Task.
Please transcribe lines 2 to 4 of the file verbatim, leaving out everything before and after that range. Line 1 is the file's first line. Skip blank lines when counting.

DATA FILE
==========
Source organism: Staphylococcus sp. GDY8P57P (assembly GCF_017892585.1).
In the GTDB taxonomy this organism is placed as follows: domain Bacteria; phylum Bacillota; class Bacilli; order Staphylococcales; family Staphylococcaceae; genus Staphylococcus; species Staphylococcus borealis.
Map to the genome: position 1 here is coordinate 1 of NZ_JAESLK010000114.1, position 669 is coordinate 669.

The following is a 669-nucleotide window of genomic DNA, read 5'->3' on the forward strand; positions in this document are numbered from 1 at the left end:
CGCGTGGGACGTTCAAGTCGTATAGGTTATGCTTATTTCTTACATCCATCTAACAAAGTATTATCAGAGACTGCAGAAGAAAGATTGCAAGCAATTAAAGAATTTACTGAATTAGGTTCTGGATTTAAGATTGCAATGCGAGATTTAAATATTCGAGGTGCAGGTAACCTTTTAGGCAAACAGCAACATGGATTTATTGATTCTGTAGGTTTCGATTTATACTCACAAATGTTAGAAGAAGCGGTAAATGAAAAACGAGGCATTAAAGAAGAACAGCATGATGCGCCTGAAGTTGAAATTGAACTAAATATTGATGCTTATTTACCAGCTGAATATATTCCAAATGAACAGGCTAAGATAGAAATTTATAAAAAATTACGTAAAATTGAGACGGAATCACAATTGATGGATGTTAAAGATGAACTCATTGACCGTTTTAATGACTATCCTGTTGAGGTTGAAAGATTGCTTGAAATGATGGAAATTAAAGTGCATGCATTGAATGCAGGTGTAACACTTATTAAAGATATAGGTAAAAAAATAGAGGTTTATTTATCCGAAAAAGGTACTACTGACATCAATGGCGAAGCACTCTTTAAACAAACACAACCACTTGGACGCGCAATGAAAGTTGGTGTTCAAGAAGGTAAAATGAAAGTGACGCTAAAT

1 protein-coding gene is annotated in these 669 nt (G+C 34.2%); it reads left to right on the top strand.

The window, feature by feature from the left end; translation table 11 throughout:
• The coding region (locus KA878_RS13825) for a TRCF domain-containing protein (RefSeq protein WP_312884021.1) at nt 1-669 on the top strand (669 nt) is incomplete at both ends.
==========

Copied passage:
In the GTDB taxonomy this organism is placed as follows: domain Bacteria; phylum Bacillota; class Bacilli; order Staphylococcales; family Staphylococcaceae; genus Staphylococcus; species Staphylococcus borealis.
Map to the genome: position 1 here is coordinate 1 of NZ_JAESLK010000114.1, position 669 is coordinate 669.

The following is a 669-nucleotide window of genomic DNA, read 5'->3' on the forward strand; positions in this document are numbered from 1 at the left end: